snowden was quoted saying:
“Arguing that you don’t care about the right to privacy because you have nothing to hide is no different than saying you don’t care about free speech because you have nothing to say”
this is not a relevant argument which talks about the true nature of extracting and interpreting information from masses.
snowden is giving way too much credit to governments, supporting an illusion government leadership and staff know what they are doing.
the truth is most likely opposite:
the truth is that we should be afraid of being a collateral damage in a conflict we have nothing to do with.
we should protect our privacy so government staff does not hurt us by error and in unjustified prejudice.
governments have a long history of extreme bias and prejudice, generalizing, not being diligently check before they act, and over-reacting.
they are not examples of organizations which make reasonable decisions based on interpreting data.
most governments operate under the pressure of short terms and seek quick results, which are not possible.
i really do not want some eager spy wannabe 10 years younger than me, who did not experience life in the same way i did, reading my emails, and blacklisting me.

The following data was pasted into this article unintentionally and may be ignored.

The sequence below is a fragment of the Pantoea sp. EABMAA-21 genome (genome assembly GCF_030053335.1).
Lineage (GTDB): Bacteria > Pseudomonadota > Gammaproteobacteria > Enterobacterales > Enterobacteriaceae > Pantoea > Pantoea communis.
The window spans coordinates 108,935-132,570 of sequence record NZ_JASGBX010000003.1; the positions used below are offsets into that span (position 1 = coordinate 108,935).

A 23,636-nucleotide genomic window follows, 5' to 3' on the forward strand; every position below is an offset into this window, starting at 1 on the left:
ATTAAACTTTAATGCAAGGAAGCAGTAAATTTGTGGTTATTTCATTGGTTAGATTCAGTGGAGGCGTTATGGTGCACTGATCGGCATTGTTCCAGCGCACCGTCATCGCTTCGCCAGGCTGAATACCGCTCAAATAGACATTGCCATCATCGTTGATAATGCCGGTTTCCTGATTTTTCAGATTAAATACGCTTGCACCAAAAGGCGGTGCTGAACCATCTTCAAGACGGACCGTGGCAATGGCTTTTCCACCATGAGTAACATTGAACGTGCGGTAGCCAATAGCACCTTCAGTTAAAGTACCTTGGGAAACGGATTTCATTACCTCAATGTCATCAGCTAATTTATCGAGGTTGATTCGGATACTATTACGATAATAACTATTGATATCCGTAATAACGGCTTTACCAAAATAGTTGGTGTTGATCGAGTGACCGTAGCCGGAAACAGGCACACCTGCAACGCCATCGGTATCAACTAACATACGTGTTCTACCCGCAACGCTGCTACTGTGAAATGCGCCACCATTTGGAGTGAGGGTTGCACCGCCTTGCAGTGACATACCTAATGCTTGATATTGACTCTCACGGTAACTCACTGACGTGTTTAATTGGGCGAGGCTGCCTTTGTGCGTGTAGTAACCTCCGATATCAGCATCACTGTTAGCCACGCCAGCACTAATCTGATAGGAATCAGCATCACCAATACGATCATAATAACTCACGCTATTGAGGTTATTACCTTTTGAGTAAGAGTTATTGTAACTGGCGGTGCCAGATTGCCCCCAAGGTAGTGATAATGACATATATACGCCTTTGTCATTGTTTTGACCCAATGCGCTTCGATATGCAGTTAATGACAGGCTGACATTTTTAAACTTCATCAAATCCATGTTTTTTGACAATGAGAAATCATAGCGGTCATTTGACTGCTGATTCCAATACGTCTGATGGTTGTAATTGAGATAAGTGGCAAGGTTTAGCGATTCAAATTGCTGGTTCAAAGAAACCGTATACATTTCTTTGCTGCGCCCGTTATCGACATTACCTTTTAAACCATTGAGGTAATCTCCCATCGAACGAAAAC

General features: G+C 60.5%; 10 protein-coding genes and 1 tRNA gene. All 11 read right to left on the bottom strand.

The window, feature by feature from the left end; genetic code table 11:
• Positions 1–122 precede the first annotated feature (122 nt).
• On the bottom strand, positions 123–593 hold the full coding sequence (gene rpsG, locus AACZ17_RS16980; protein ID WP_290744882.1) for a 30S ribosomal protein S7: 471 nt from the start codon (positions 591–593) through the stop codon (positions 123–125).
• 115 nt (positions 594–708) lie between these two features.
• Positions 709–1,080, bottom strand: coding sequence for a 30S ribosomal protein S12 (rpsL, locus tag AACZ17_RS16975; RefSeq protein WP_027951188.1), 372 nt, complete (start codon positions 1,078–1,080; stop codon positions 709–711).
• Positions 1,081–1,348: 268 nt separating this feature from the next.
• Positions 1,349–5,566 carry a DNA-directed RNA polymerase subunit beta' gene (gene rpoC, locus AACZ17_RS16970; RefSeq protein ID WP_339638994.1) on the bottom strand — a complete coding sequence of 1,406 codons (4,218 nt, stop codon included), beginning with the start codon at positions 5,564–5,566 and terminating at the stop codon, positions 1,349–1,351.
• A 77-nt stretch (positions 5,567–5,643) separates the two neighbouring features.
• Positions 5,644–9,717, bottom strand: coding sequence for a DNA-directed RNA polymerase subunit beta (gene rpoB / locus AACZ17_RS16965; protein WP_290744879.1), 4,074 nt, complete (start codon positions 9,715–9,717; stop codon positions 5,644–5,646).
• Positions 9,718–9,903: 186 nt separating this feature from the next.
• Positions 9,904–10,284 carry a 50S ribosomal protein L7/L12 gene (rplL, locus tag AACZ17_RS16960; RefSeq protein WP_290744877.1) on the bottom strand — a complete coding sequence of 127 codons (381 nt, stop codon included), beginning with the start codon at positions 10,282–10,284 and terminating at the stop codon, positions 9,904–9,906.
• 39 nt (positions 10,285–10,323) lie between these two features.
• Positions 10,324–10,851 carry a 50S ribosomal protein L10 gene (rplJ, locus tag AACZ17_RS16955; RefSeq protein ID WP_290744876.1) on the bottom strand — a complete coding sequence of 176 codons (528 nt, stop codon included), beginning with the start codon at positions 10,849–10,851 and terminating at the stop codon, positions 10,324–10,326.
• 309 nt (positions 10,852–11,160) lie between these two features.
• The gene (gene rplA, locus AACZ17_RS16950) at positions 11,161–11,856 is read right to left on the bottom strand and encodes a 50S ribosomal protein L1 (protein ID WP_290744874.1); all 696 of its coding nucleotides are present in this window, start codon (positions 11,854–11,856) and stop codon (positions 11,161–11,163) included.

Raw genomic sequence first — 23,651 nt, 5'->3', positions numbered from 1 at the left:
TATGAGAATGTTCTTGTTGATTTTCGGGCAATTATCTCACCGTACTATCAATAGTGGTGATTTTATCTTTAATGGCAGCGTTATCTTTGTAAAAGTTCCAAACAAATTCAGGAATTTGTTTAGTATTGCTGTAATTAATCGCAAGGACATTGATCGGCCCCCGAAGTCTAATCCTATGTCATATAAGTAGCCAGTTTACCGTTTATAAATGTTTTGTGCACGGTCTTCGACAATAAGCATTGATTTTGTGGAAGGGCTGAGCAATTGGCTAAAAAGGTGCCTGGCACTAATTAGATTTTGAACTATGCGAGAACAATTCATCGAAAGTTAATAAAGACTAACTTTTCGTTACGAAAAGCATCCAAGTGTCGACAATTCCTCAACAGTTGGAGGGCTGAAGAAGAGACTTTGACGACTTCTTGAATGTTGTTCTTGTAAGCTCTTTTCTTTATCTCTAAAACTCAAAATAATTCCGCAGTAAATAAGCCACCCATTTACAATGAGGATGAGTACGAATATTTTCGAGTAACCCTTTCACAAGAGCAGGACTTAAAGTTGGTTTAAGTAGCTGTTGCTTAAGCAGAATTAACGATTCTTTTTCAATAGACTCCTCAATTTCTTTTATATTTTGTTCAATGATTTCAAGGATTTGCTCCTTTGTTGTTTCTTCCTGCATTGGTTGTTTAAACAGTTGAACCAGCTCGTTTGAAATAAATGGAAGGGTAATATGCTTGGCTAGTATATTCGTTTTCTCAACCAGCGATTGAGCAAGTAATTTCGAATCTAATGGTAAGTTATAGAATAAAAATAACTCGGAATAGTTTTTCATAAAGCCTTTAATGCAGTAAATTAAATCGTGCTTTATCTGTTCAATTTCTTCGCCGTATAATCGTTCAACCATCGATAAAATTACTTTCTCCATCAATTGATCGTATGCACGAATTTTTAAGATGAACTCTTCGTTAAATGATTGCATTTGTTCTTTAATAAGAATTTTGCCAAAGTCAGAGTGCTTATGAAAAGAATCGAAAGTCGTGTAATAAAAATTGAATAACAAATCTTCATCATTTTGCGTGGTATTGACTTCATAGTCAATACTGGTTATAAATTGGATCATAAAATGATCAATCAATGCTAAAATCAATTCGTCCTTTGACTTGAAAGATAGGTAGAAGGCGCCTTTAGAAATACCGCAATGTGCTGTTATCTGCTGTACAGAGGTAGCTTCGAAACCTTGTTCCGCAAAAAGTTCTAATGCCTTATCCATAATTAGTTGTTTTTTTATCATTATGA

anyone who has done a visa interview can probably relate.
protecting your privacy is not about hiding secrets, but hiding your everyday thoughts from prejudiced people.
the day i get an email from a spy saying “i find your views on freedom interesting, and, if you agree, i will forward them to our change department” will be the day i might start to feel safe about someone reading my emails.
until that day, i am seriously afraid of trigger happy spies with high tech toys.
i do believe we need protection from an those weird people who want to blow up stuff to get attention, especially in era when a good physics student can build a nuclear weapon, but i do not want to be a collateral damage.
when i think of spies, in spite of all the propaganda like zero dark thirty, i do not think of james bond, but of this.